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SEC Issues Legal Bulletin Regarding Shareholder Proposals Exclusion

On October 16, the staff of the Division of Corporation Finance (Staff) of the Securities and Exchange Commission issued Staff Legal Bulletin No. 14K (SLB). The SLB provides new guidance regarding the Staff’s views as to when registrants may properly exclude, pursuant to Rule 14a-8(i)(7) of the Securities Exchange Act of 1934, as amended, shareholder proposals under the “ordinary business” exception.

Generally, under Rule 14a-8, a shareholder that has continuously held for at least one year at least $2,000 in market value, or 1 percent, of a registrant’s shares may submit a proposal for the registrant and/or its board of directors to take a specific action, for consideration by the registrant’s shareholders at a shareholder meeting. Notwithstanding this general provision, Rule 14a-8(i) sets forth several circumstances under which a registrant may omit a shareholder proposal, including if “the proposal deals with a matter relating the company’s ordinary business operations.”

The circumstances under which the Staff would grant no-action relief supporting an exclusion under this exception are discussed in detail in the SLB.

Shareholder proposals and Rule 14a-8 have been an area of focus and attention for the Staff, registrants and shareholders and the SLB follows the Staff’s recent announcement on changes to the Rule 14a-8 no-action request process, discussed in the September 13, 2019 edition of Corporate & Financial Weekly Digest.

Subject matter exclusion

The Staff has previously noted that it believes proposals may be excluded under the ordinary business exception where the subject matter is “so fundamental” to management’s ability to run the business that they could not “as a practical matter” be subject to shareholder oversight. Further, the Staff has expanded its view that proposals would not be excludable under the ordinary business exception where they “transcend the day-to day-business matters.” Now, in providing additional guidance in the SLB, the Staff noted that proposals should be analyzed, taking a company specific approach, to determine whether they are truly part of the registrant’s ordinary business operations or instead raise a “policy issue that appears significant.”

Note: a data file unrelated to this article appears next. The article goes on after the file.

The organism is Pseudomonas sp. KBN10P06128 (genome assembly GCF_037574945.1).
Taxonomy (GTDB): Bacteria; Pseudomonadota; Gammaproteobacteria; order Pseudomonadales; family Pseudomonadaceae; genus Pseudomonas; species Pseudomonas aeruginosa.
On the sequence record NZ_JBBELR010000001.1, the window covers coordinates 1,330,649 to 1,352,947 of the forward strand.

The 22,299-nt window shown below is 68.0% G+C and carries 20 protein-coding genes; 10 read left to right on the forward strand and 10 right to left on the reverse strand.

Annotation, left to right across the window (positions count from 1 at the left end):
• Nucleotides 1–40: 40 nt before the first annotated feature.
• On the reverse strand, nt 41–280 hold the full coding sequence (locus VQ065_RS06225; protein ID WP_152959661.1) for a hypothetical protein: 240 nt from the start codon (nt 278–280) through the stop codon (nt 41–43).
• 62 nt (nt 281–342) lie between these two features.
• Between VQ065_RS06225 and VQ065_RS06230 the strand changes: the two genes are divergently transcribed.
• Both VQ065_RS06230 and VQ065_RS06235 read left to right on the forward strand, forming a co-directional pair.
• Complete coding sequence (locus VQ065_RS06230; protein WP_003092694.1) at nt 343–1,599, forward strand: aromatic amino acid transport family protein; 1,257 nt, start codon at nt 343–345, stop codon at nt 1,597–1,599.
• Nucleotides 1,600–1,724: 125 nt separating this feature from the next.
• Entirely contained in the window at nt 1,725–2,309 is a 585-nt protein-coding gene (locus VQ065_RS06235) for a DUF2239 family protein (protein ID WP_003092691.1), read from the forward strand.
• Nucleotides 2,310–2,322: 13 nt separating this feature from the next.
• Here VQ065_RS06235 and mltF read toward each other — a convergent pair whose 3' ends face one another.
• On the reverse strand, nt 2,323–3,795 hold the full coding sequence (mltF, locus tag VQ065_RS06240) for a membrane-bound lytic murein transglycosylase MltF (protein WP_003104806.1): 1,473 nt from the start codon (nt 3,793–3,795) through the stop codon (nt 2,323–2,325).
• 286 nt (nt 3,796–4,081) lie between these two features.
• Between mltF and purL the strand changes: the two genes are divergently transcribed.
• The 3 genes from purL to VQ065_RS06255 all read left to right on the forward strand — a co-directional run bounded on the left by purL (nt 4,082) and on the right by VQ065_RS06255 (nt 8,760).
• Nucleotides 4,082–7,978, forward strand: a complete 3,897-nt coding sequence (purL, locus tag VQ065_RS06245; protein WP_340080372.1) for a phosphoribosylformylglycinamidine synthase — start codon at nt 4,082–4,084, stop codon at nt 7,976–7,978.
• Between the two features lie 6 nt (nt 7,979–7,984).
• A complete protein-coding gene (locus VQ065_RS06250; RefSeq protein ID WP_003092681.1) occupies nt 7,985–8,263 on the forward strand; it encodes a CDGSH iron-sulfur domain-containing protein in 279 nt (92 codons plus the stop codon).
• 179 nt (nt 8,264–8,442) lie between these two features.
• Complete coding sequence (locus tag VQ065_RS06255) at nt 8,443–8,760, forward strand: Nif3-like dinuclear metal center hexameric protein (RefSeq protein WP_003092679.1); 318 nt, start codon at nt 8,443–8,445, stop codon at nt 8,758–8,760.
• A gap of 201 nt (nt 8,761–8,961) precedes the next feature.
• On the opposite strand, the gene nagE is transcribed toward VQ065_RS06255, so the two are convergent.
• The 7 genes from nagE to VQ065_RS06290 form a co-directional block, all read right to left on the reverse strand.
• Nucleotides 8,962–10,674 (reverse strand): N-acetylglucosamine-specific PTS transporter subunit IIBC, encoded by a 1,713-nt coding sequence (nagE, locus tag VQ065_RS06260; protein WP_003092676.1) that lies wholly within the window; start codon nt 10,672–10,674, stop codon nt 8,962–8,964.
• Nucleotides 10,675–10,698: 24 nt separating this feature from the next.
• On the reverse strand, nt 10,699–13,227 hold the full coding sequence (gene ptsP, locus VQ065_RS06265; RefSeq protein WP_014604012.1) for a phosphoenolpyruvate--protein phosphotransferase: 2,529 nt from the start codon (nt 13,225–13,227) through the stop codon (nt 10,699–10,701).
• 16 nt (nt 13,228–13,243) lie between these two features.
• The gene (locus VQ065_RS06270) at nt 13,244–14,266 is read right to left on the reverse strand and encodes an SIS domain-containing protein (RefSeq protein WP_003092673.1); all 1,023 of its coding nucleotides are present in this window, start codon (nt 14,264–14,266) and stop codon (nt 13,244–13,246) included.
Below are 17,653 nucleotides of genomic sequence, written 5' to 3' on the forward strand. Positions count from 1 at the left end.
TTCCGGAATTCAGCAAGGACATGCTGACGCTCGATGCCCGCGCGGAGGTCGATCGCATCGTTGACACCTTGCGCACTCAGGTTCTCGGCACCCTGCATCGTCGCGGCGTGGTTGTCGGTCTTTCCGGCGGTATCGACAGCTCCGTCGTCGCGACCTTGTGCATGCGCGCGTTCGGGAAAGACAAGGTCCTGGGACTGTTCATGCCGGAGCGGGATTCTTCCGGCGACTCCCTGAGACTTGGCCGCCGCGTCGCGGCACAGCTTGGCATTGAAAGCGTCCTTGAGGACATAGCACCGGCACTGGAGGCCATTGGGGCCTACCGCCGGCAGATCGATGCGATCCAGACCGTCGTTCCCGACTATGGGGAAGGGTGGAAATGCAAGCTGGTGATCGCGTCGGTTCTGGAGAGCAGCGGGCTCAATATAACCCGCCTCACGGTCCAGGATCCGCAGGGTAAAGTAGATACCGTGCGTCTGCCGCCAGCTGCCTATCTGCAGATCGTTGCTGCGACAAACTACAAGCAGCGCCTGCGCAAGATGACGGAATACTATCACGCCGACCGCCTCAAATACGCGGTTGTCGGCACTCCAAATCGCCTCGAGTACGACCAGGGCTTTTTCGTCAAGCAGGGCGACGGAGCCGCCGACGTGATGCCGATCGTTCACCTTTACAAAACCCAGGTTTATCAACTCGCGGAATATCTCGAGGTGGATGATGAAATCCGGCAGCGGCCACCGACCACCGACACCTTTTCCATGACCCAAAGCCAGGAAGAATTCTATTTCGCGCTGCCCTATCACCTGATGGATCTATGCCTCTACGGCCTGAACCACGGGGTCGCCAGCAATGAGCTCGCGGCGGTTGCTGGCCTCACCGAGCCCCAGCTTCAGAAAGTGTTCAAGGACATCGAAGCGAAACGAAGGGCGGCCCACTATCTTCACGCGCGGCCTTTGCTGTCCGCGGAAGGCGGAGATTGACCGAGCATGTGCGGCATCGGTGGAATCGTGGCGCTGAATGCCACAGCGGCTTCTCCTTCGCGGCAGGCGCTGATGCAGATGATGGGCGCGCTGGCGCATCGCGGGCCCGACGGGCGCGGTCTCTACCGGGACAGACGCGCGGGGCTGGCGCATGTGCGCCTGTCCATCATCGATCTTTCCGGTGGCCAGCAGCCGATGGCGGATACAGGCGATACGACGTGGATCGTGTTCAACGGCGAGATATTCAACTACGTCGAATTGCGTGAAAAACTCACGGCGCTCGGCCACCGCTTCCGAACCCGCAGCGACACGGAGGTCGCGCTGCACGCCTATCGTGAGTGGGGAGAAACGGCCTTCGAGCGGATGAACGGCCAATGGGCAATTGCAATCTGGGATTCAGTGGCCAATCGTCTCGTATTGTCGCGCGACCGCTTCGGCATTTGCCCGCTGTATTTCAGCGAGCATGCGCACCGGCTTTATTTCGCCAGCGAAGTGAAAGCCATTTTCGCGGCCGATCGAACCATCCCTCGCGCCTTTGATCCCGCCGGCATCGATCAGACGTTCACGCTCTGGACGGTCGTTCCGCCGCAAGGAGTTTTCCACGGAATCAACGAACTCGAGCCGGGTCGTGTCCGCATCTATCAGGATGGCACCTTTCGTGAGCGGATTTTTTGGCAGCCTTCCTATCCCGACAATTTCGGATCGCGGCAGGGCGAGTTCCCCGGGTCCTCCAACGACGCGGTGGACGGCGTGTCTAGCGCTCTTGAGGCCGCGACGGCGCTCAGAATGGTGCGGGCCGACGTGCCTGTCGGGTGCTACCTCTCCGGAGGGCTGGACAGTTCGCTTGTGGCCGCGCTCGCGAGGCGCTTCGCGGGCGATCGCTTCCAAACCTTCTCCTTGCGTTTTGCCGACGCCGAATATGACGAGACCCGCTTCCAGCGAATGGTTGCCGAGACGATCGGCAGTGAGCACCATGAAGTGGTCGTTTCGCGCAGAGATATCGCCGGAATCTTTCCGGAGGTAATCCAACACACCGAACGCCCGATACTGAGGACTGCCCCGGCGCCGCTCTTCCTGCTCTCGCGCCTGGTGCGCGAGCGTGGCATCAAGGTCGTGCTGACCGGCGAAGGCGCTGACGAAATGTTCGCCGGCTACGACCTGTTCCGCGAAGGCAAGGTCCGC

Building on prior guidance from previous legal bulletins, the Staff stresses in the SLB that in looking to exclude a shareholder proposal under the ordinary business exception, a registrant can strengthen its position by demonstrating a well-developed discussion at the board-level around analysis of the proposal. In determining to exclude a proposal, details of “specific substantive factors” that the board considered could support an argument for no action relief in favor of exclusion.

One substantive factor that a board could consider in determining to exclude a proposal under the ordinary business exception is the extent to which the registrant has already addressed the issue raised by the proposal, with the differences between the proposal and the actual actions taken being referred to as the “delta.” In the SLB, the Staff highlights that a delta analysis can be a helpful tool in supporting exclusion of a proposal where the analysis both clearly identifies the differences between the proposal and the existing actions and explains in detail why the delta does not represent a significant policy issue. Conclusory statements about only the differences, the Staff notes, would be less helpful.

In the SLB, the Staff also notes that exclusion on the basis that shareholders have previously voted on the matter in question may not be a sufficient ground for exclusion because it may not properly demonstrate that the issue is not significant to the registrant. Instead, prior voting results should be presented alongside a robust discussion of how the board’s view on significance was informed by prior votes as well as any subsequent actions the registrant may have taken or will take, other intervening events or other indicia of shareholder engagement on the issue.